This site uses a number of third party cookies. By continuing to use this site you consent to the use of cookies in accordance with our Cookie Policy


Little Italy and Chancery Lane, Dublin 8

Posted: 17 December, 2018

From the 1840s until the 1930s, Chancery Lane was the centre of an area known in Dublin as ‘Little Italy’.

A photo of the Little Italy plaque in situ - please also see below to read the text in full.

This area was made up of  Ship Street, Werburgh Street, Golden Lane, Whitefriar Street and Chancery Lane. The area had a mixed population that included Jewish people from Germany and Lithuania, also English and Irish people, however, most of the people in the area had Italian ancestry. When the Jewish population left to build their own area a kilometre to the south between Clanbraisal Street and Lennox Street the area around Chancery Lane became almost entirely associated with the immigrant Italian population. The first wave that came to Dublin in the early to mid-19th century were often skilled craftspeople who found employment as stucco workers and woodworkers for the Catholic Church which was engaged in building many churches across the city. The second wave was often self-employed as street vendors and street musicians. The 1901 and 1907 census shows their professions to include Ice cream vendors, Musicians, Figure makers, box makers, Harpists, models, Organ grinders, Organ grinder owner, Frame maker, Dealer and Messanger.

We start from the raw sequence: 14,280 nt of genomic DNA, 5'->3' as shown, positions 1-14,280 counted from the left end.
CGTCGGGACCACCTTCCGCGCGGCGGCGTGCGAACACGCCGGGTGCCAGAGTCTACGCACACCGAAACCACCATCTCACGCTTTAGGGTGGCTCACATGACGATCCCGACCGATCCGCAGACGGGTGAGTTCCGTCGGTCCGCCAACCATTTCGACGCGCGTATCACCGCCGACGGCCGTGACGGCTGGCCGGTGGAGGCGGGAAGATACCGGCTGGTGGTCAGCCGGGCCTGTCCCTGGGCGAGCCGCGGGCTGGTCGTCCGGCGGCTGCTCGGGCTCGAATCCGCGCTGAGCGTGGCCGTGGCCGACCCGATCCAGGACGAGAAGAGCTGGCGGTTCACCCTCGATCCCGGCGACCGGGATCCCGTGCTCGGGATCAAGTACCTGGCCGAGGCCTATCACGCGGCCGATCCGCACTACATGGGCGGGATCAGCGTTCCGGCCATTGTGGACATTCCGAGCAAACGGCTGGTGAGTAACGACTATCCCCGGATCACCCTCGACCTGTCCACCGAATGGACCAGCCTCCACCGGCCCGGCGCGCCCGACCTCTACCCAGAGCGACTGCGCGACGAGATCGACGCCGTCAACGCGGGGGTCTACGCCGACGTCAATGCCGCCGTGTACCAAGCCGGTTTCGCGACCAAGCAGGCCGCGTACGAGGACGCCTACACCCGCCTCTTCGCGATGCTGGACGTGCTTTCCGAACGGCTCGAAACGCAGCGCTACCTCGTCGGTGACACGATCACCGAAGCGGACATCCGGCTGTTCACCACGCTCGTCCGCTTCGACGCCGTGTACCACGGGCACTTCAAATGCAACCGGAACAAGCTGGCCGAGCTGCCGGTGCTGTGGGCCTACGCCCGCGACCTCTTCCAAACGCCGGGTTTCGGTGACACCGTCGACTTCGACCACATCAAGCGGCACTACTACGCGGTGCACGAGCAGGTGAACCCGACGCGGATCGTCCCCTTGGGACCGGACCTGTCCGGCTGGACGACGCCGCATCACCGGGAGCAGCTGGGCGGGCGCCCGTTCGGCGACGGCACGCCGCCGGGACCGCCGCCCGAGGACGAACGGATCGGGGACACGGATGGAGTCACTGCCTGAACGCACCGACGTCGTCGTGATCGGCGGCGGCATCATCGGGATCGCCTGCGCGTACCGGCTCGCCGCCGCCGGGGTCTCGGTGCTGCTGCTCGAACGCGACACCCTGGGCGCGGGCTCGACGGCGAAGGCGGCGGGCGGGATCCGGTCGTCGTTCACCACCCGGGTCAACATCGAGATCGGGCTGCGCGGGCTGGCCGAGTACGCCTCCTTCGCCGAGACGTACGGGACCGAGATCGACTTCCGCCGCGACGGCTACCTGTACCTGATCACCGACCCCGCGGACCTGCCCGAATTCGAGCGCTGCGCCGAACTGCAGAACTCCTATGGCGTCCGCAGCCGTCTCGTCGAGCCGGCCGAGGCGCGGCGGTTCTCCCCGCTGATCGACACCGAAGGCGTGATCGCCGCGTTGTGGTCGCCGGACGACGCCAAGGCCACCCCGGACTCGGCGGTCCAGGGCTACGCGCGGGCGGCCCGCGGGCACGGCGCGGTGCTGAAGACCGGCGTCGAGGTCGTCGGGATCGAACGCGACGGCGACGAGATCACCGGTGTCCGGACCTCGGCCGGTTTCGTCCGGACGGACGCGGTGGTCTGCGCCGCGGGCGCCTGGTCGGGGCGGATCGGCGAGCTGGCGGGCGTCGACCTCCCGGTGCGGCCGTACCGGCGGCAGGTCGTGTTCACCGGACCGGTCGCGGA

The area became famous for the flamboyant way the locals celebrated the advent of the New Year. A party atmosphere was created by musicians playing organ grinders, hurdy gurdy’s, violins and other instruments. The street would be lit up and decorated, and local people would wear traditional Italian clothes to welcome all comers to a massive street party. The carnival atmosphere was such that it attracted people from all over the city. Toward the end of the 19th century, it was considered a tradition and custom specific to this community. Each year, on the following day an article in the Freeman’s Journal would document the celebrations on Chancery Lane that took place night before.

Though this yearly event was referred to as a custom and tradition, it was not to be a permanent one. Many of the local people moved from being street vendors to be retailers. As the Dublin suburbs of the 1920s and 1930s were built many Italian Irish families moved their homes and businesses out to places like Cabra, Crumlin, Marino and Killester. By 1940 an article in the Irish Times bemoaned the disappearance of Little Italy for over a generation. 'Alackaday! the picturesque customs diminish yearly. For nearly a generation there has been no ''Little Italy'' in the Irish capital, though the number of Italian residents has by no means diminished.'' (A Scattered Colony, The Irish Times 2.1.1940)

To commemorate this community of migrants as it was in the 19thcentury, Chris Reid a DIT Lecturer and Artist designed these plaques and specified their casting and installation. The plaques celebrate the integration and acceptance of a migrant community into the wider community. It also commemorates impermanence as today there is no sign of the existence of ‘Little Italy’ or even the Chancery Lane of this time beyond the street under one’s feet, and the cobblestones are hidden under the tarmac, these predate Little Italy, but that is another story. This project is supported by Tom Phillips of Teepee Developments Ltd.

Story and photos courtesy of Chris Reid, DIT lecturer and Artist